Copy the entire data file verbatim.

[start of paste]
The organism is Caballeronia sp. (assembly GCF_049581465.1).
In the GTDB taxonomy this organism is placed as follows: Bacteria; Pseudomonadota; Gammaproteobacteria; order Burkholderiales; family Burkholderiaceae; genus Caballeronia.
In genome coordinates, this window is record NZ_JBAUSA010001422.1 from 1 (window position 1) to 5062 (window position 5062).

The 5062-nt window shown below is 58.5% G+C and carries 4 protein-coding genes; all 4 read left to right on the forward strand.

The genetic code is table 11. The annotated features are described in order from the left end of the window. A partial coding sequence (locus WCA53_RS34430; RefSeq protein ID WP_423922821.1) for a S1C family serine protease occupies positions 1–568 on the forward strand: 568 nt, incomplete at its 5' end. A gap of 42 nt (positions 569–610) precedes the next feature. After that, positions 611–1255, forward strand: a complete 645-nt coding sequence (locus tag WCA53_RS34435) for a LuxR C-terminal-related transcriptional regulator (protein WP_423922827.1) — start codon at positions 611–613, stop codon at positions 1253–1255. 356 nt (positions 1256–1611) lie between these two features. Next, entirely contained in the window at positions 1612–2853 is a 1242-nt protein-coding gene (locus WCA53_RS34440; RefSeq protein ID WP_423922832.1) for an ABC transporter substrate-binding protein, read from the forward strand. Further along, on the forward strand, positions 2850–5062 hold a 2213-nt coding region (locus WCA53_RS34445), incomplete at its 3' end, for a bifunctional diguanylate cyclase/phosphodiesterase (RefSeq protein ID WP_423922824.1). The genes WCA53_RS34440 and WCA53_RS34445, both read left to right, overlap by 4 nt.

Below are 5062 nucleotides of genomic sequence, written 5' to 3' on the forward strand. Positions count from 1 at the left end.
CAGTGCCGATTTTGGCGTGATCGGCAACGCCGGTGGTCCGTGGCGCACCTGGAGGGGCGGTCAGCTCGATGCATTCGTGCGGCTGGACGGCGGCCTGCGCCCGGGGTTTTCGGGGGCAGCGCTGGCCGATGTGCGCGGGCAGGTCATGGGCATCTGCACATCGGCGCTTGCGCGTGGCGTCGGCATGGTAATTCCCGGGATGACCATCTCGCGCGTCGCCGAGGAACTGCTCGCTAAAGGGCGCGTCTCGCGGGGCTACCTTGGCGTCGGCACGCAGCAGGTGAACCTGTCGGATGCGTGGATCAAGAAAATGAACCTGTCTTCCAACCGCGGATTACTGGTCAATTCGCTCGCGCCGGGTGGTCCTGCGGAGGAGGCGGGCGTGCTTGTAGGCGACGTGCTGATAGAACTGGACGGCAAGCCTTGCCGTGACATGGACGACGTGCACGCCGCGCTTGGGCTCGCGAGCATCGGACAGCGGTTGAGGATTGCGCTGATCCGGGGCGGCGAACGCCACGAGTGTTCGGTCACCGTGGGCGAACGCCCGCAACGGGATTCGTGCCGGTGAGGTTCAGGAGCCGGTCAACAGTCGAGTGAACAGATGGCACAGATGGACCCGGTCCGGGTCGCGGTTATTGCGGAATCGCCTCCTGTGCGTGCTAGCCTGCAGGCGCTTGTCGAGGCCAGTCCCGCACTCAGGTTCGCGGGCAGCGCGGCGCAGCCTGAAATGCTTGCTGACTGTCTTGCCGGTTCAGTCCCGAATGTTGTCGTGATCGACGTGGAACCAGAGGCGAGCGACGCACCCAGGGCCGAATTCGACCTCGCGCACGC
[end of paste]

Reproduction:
The organism is Caballeronia sp. (assembly GCF_049581465.1).
In the GTDB taxonomy this organism is placed as follows: Bacteria; Pseudomonadota; Gammaproteobacteria; order Burkholderiales; family Burkholderiaceae; genus Caballeronia.
In genome coordinates, this window is record NZ_JBAUSA010001422.1 from 1 (window position 1) to 5062 (window position 5062).

The 5062-nt window shown below is 58.5% G+C and carries 4 protein-coding genes; all 4 read left to right on the forward strand.

The genetic code is table 11. The annotated features are described in order from the left end of the window. A partial coding sequence (locus WCA53_RS34430; RefSeq protein ID WP_423922821.1) for a S1C family serine protease occupies positions 1–568 on the forward strand: 568 nt, incomplete at its 5' end. A gap of 42 nt (positions 569–610) precedes the next feature. After that, positions 611–1255, forward strand: a complete 645-nt coding sequence (locus tag WCA53_RS34435) for a LuxR C-terminal-related transcriptional regulator (protein WP_423922827.1) — start codon at positions 611–613, stop codon at positions 1253–1255. 356 nt (positions 1256–1611) lie between these two features. Next, entirely contained in the window at positions 1612–2853 is a 1242-nt protein-coding gene (locus WCA53_RS34440; RefSeq protein ID WP_423922832.1) for an ABC transporter substrate-binding protein, read from the forward strand. Further along, on the forward strand, positions 2850–5062 hold a 2213-nt coding region (locus WCA53_RS34445), incomplete at its 3' end, for a bifunctional diguanylate cyclase/phosphodiesterase (RefSeq protein ID WP_423922824.1). The genes WCA53_RS34440 and WCA53_RS34445, both read left to right, overlap by 4 nt.

Below are 5062 nucleotides of genomic sequence, written 5' to 3' on the forward strand. Positions count from 1 at the left end.
CAGTGCCGATTTTGGCGTGATCGGCAACGCCGGTGGTCCGTGGCGCACCTGGAGGGGCGGTCAGCTCGATGCATTCGTGCGGCTGGACGGCGGCCTGCGCCCGGGGTTTTCGGGGGCAGCGCTGGCCGATGTGCGCGGGCAGGTCATGGGCATCTGCACATCGGCGCTTGCGCGTGGCGTCGGCATGGTAATTCCCGGGATGACCATCTCGCGCGTCGCCGAGGAACTGCTCGCTAAAGGGCGCGTCTCGCGGGGCTACCTTGGCGTCGGCACGCAGCAGGTGAACCTGTCGGATGCGTGGATCAAGAAAATGAACCTGTCTTCCAACCGCGGATTACTGGTCAATTCGCTCGCGCCGGGTGGTCCTGCGGAGGAGGCGGGCGTGCTTGTAGGCGACGTGCTGATAGAACTGGACGGCAAGCCTTGCCGTGACATGGACGACGTGCACGCCGCGCTTGGGCTCGCGAGCATCGGACAGCGGTTGAGGATTGCGCTGATCCGGGGCGGCGAACGCCACGAGTGTTCGGTCACCGTGGGCGAACGCCCGCAACGGGATTCGTGCCGGTGAGGTTCAGGAGCCGGTCAACAGTCGAGTGAACAGATGGCACAGATGGACCCGGTCCGGGTCGCGGTTATTGCGGAATCGCCTCCTGTGCGTGCTAGCCTGCAGGCGCTTGTCGAGGCCAGTCCCGCACTCAGGTTCGCGGGCAGCGCGGCGCAGCCTGAAATGCTTGCTGACTGTCTTGCCGGTTCAGTCCCGAATGTTGTCGTGATCGACGTGGAACCAGAGGCGAGCGACGCACCCAGGGCCGAATTCGACCTCGCGCACGC